The Press Newspaper
The $11.2 million Wales Road overpass project, which began in May, is starting to take shape.
Residents are noticing mounds of dirt on Wales that will serve as the embankment of the overpasses or “bridges.”
“Three of the hills are already done. I think they’re probably at the final height. They got the dirt there,” said Northwood Mayor Mark Stoner.
The project entails the construction of two overpasses over the CSX and Norfolk Southern railroad tracks on Wales Road that would effectively eliminate three railroad crossings on Drouillard and Wales roads. As part of the project, Wales and Drouillard will be realigned south of their current locations.
“I hardly recognize the place,” Stoner said of the landscape that is being prepared for the overpasses.
“It’s pretty amazing. I grew up here. People are taking photos because it doesn’t take long before you forget what was there before. It’s going to be a change,” said Stoner.
Project crews are also performing drainage work and building the MSE wall, similar to a retaining wall for the bridges. The work will be ongoing through most of this year. Late fall and winter, work is expected to begin on the bridges.
“They got an early start on it and they’ve had some good weather,” said Stoner. “Drouillard is closed from Wales to Walbridge. They’re going to run some drainage tiles for storm water drainage. They’re really going great guns.”
Stoner is getting some complaints from motorists about Drouillard Road being closed for 60 days.
“Drouillard Road has been closed since Monday. I tell people you have to put up with some pain to end up with the finished product. In the long run, it will be well worth it. We’re going to get rid of two railroad crossings. There will be some inconvenience, no doubt about it.”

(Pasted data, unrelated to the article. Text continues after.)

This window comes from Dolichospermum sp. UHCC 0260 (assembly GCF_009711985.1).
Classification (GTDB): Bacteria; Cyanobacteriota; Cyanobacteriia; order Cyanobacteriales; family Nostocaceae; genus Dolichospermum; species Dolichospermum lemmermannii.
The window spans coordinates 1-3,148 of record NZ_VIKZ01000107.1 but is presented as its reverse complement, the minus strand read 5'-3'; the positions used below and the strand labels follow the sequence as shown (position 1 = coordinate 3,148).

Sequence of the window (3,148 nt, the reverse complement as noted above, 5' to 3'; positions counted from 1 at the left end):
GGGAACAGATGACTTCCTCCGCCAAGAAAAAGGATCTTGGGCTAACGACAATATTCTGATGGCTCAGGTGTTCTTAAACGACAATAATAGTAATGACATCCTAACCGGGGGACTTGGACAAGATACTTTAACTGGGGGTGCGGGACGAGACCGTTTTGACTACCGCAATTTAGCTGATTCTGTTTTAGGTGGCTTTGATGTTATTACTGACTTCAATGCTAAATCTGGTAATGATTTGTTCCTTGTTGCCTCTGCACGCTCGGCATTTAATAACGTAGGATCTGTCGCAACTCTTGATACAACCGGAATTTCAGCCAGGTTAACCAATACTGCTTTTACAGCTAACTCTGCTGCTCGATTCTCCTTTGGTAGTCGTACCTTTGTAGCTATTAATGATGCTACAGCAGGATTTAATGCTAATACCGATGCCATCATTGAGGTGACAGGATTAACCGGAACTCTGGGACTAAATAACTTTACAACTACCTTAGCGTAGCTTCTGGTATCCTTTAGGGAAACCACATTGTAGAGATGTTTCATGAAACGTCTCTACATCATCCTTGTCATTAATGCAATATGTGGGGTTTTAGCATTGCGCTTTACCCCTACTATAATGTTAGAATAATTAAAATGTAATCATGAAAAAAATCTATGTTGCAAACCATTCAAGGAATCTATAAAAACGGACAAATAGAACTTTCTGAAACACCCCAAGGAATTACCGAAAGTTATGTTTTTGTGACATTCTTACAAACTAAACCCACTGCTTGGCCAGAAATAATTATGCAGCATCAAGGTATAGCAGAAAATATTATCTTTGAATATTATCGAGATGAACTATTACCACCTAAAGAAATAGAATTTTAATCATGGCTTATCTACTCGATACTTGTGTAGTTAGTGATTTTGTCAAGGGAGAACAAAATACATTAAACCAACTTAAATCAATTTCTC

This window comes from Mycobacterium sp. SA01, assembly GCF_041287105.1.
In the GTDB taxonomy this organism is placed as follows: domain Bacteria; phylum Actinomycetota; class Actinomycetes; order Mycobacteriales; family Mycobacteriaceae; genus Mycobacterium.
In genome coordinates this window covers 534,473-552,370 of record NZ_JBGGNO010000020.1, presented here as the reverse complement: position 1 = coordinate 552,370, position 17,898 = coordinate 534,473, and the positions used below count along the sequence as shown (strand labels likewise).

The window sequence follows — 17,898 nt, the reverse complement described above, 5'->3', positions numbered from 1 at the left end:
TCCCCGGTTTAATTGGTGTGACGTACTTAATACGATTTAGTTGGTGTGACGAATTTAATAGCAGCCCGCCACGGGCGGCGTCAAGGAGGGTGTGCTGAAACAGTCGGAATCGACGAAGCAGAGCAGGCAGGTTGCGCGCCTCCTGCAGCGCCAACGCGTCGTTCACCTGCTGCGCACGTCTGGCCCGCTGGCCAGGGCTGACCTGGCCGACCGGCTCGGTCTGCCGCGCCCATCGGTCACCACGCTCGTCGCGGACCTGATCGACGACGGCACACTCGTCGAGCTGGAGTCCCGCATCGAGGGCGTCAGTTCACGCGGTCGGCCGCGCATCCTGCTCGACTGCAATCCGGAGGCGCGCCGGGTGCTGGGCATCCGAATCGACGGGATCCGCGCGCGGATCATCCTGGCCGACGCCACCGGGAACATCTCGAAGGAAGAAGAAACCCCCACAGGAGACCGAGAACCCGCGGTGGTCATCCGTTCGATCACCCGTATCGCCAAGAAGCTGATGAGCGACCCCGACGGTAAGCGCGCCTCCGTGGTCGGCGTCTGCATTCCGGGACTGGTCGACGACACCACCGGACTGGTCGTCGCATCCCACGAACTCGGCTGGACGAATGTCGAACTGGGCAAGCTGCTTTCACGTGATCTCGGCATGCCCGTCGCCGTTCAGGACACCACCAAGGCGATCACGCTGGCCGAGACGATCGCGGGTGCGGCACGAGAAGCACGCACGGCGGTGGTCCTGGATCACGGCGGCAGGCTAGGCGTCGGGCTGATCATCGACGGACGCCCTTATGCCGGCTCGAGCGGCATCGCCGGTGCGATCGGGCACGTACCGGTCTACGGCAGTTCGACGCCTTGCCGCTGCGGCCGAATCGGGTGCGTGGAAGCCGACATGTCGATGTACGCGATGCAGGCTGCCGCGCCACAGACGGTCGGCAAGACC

This year, Wales Road will remain open to traffic during construction.
The dirt for the fourth and remaining hill, closest to the municipal building on Wales, is going to be taken from the dirt mound near Woodville Road and I-280 across from Bob Evans Restaurant, said Stoner. Many residents, for years, have considered it an eyesore, with overgrown weeds and vegetation.
“Years ago, the Ohio Department of Transportation moved extra dirt that was excavated from another project it was working on to that location. They always said they were going to take it out some day. Now, they have permission to remove the dirt, and are using it for the overpass project. When it’s not raining, they’re hauling it out of there at a pretty good clip. Part of it will stay there for the slope of the ramps, but most will be taken for the overpasses.”
The purpose of the overpasses, as with other railroad grade separation projects, is to improve safety and eliminate delays. Wales Road is the only east-west road linking Northwood’s business district with its westerly neighborhoods.
“It’s always been about safety,” said Stoner. “There is no direct route east to west for our police and fire services without the risk of catching a train.”
The city, as a result, has a fire station on Wales Road and one on Tracy Road.
The project is being financed by 90 percent federal, 5 percent local and 5 percent railroad funds.
The city has been earmarking $100,000 per year for the last 10 years as part of its local match.
“The project is expected to be completed in 2014. A lot of it depends on how long they can work in the winter,” said Stoner.
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